Opinion: An emotional rescue
As the discussion about public transportation continues in our fair communities, we are encouraged to think about our own habits and how we might make individual use of such amenities were they to become available. Would we ride busses? Would we ride trains? Would we ride monorails or planes? Kidding aside, the idea of having someone else do the driving can be very appealing. In some places around this planet, our fellow humans move collectively about quickly, affordably and in high comfort.
Yet, for reasons that we don’t fully understand, our desire to be entirely independent and unrestricted stymies our support for what, in many ways, would be a superior approach to personal locomotion. For many, air travel is the form of mass-transit most prevalent – there is little or no other service that corresponds with our homes or offices. It is an amazing feat that one can be transported in a few hours from one place to another safely and with minimal effort. Still, it requires that we get out of our individual automobiles and share our space with strangers.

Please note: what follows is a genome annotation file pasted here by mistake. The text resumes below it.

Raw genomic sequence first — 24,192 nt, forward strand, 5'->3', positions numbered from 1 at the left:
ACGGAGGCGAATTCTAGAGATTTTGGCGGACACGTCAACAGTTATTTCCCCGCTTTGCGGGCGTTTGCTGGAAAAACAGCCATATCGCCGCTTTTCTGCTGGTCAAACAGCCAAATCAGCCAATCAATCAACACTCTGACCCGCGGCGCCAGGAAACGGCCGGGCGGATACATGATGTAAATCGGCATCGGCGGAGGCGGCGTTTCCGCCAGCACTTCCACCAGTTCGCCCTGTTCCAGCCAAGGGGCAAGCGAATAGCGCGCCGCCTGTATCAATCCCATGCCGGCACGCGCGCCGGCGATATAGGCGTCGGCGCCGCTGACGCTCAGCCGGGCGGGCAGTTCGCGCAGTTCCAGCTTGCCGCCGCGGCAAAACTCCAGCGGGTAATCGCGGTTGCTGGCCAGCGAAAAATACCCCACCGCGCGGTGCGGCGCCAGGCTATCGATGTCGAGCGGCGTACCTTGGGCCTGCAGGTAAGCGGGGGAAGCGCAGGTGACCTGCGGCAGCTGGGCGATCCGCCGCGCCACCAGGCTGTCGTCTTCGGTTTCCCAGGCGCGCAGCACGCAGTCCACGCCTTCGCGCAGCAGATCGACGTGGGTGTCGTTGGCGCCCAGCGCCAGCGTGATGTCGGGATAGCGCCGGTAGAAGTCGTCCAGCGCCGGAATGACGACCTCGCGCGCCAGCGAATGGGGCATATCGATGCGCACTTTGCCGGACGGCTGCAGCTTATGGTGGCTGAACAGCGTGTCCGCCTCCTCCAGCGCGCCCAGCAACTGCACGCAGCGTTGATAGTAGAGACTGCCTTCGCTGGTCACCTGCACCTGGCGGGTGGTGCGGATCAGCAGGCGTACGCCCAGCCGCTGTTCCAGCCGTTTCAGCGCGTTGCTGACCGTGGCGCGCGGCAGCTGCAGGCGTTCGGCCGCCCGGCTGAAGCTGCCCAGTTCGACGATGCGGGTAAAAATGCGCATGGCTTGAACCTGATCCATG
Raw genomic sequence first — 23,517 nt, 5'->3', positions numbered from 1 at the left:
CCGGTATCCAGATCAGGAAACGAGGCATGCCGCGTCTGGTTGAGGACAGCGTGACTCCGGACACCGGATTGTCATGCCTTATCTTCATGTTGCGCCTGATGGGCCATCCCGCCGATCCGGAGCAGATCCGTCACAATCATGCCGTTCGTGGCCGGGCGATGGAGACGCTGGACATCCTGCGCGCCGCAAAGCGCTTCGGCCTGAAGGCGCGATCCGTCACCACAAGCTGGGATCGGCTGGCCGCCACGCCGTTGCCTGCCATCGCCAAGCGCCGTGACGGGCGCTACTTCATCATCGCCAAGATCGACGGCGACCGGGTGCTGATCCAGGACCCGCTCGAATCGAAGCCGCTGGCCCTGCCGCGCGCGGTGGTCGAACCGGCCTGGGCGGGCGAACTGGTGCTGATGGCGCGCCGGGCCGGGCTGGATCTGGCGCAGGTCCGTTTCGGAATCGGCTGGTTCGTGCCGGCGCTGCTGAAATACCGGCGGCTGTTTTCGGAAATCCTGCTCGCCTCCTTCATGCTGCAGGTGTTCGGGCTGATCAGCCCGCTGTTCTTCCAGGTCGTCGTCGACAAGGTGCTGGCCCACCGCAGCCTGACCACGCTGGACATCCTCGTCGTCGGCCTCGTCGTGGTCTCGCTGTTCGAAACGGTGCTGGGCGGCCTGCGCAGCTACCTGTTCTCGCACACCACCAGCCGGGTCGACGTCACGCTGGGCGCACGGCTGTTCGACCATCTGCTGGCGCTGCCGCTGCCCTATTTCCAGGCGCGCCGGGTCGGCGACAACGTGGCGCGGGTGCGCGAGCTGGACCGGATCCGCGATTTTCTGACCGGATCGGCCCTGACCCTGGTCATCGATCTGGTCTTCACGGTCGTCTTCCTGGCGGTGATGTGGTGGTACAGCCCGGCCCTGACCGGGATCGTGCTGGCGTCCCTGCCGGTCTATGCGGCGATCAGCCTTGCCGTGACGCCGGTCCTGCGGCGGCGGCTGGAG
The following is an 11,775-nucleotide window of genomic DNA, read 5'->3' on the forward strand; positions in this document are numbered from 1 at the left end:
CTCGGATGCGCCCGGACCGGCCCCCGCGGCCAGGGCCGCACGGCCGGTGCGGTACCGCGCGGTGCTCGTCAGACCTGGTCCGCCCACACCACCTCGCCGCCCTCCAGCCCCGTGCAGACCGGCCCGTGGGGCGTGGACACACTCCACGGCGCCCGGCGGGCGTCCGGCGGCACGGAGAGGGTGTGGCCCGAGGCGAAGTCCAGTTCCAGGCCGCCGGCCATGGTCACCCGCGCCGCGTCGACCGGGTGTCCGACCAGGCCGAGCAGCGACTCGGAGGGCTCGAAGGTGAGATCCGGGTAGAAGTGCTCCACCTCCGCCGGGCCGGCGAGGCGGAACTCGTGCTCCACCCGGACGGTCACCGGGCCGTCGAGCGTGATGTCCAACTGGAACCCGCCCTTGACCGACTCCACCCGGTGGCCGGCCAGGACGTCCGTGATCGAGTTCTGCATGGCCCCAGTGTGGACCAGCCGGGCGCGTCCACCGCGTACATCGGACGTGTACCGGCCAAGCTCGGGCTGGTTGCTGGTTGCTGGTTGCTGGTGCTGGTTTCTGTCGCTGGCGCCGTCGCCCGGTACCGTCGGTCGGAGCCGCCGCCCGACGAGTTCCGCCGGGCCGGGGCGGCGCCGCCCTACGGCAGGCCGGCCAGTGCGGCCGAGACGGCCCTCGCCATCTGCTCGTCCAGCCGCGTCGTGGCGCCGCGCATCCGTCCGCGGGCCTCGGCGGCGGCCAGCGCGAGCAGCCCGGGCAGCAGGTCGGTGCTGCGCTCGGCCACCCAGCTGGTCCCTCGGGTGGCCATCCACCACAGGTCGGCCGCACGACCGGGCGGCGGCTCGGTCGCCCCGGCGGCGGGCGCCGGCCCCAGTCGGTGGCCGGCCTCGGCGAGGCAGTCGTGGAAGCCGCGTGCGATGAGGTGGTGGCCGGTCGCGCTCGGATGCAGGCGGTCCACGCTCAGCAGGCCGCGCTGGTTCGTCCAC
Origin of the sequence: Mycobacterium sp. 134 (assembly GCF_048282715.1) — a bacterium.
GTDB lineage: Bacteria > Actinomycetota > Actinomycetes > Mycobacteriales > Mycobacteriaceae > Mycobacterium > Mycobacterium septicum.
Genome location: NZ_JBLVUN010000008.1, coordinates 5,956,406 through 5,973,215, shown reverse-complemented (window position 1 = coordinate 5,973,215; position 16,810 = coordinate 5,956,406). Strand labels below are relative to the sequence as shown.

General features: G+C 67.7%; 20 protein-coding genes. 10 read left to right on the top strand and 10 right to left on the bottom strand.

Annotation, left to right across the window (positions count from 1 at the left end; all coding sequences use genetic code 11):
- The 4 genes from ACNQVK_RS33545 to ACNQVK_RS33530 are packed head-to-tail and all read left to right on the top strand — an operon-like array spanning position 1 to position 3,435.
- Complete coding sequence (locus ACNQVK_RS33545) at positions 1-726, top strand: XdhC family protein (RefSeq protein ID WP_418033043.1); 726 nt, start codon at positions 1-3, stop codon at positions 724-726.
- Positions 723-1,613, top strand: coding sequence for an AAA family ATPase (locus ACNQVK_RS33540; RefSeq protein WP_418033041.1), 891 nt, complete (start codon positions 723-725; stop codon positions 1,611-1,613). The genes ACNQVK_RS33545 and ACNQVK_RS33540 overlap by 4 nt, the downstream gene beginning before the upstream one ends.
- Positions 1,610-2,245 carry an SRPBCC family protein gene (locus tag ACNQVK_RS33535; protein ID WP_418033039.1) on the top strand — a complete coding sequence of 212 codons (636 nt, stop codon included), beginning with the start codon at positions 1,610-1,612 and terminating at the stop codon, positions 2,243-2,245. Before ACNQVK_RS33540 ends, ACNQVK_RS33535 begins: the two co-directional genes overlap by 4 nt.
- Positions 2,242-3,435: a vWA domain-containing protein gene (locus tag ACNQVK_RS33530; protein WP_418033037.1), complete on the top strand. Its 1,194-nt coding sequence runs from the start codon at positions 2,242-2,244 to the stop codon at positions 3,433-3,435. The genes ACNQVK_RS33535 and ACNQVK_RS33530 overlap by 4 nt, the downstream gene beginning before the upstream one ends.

And for many, this is a challenge – the release of control can be surprisingly emotional. But why is it so difficult? Most of us don’t know how to fly a jumbo jet and reason proves that the risk of peril in driving ourselves across country is far greater to our life and limb. Long lines, fights for overhead bin space, and cancelled flights are often blamed. But empirically compared to the alternatives, is our rational decision-making clouded by an overwhelming desire to maintain perceived control?
So how does a reasonable thinker seek balance in the discourse? Can we find our way to release some control to gain many other advantages? And even if we can, will we? Is there an emotional rescue?